Willy re-bandaged his wound, dressed and scoured the room for a weapon he could use in case the hotel owner returned. He spotted a foot-long brass stay attached to the partly rotted window frame and twisted it off. With the stay at the ready, he escorted Sophie and Pavel to the downstairs bathroom where they washed. He discarded the scarf and with Sophie’s help, tied two of the hotel’s towels together to make a new dressing.
      “I’m ashamed, Willy,” Sophie said as they dressed in their dirty clothes. “I’m ashamed of how we look, of what we’ve done and who we are. That’s our blood on the bed-sheets. Yours and mine. We’re like animals.”
      “There’s nothing we can do, sweetheart. That bastard is coming back to do us harm. We have to leave. No-one is going to help us.”
      “I’m hungry.” Pavel looked at his mother hopefully.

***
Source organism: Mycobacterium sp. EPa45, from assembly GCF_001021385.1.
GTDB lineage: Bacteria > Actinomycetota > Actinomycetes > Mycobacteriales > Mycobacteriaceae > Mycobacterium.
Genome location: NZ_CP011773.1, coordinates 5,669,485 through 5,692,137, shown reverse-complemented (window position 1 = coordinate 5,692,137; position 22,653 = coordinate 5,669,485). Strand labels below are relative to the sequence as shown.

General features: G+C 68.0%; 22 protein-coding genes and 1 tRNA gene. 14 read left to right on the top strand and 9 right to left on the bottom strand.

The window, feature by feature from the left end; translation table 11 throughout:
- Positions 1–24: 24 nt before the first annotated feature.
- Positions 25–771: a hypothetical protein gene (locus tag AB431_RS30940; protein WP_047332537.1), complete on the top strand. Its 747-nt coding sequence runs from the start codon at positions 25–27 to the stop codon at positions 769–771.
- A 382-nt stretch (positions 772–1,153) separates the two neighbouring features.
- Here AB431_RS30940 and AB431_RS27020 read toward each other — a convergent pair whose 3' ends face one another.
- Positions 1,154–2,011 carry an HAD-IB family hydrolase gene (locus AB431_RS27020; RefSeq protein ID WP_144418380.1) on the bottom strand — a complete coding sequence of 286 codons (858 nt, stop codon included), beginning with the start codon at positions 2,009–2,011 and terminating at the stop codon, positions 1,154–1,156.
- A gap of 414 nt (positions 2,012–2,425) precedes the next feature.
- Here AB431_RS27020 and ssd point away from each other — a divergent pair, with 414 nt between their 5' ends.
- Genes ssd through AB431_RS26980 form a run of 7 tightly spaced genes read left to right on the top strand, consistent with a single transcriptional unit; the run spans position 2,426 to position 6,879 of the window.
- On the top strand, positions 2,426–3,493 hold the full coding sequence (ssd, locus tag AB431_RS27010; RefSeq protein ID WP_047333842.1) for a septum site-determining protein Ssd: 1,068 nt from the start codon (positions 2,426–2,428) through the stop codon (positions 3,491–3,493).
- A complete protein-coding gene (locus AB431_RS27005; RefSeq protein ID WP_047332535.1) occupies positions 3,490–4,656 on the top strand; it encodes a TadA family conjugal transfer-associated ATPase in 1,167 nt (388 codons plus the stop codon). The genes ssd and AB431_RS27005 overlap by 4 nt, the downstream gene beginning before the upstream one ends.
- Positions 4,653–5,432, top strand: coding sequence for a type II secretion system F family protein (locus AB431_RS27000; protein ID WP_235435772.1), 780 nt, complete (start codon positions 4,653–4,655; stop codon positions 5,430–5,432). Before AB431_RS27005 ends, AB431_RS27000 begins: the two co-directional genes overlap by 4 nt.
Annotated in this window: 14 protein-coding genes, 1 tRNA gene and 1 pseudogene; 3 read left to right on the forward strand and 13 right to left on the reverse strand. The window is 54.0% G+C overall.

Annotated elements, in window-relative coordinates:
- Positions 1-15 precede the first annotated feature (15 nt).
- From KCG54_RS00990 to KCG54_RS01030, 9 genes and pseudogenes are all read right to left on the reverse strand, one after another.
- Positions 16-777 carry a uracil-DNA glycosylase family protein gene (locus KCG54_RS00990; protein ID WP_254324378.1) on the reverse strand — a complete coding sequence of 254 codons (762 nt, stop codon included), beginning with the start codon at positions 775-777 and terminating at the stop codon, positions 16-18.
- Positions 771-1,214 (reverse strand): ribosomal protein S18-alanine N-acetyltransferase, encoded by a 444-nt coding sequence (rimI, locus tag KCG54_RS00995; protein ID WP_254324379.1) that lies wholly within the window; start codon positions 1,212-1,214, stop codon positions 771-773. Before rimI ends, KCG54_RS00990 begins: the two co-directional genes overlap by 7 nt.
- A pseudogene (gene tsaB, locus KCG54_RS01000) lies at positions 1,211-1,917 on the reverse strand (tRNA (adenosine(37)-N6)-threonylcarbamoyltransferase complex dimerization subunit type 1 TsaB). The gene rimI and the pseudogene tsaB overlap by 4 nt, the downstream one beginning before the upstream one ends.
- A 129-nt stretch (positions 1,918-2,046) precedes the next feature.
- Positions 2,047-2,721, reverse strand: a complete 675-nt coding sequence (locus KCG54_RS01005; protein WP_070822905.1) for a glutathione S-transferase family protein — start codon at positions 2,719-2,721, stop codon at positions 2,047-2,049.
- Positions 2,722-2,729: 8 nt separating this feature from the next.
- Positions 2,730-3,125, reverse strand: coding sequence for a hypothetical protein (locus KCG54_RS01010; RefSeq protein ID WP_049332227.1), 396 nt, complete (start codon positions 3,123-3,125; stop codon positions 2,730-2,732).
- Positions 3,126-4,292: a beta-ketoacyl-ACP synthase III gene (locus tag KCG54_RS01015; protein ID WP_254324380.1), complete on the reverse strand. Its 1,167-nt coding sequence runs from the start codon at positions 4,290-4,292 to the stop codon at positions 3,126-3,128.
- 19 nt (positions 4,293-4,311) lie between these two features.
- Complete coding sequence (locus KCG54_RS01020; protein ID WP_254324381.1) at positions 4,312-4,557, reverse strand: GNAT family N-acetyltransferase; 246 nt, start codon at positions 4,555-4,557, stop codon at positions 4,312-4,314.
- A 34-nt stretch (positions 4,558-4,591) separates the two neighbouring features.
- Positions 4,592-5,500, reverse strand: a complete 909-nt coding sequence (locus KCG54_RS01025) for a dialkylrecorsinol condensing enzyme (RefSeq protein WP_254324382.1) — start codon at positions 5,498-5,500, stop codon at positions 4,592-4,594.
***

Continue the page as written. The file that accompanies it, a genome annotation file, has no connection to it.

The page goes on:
They packed their things, readying to leave. Sophie took Willy’s elbow, holding him back. She shook her head despondently. “Even though that disgusting man behaved so badly, I would have wanted to pay for cleaning up the mess we made—in the room and the bathroom.”
      “You are too honorable, my dear.” Willy said as they started down the stairs. “We couldn’t afford it even if we wanted to. Forget about the room. Just be happy we slept well.”
      They slunk out of the hotel carrying everything they owned in the string bag. Luckily, the reception desk was deserted. “That bastard was bluffing about coming back.” Willy forced a smile to reassure Sophie though he was afraid le patron and his anti-Semitic friends would return. They might even search the neighborhood. “We paid him. We owe nothing.”
      He pulled a couple of French banknotes and some coins from the side pocket of his jacket and showed them to Pavel. “Are you hungry, my little frog? This is French money, enough for a nice breakfast. After that we’ll go find Tante Freda and cousin Feri.”
      Pavel grinned waving his toy lion’s paws in the air. “Furry Lion say he wants a pastry. Me too.”
      “A quick breakfast, then,” said Sophie with a faint smile.
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    Original content © Peter Curtis
    website: / Seattle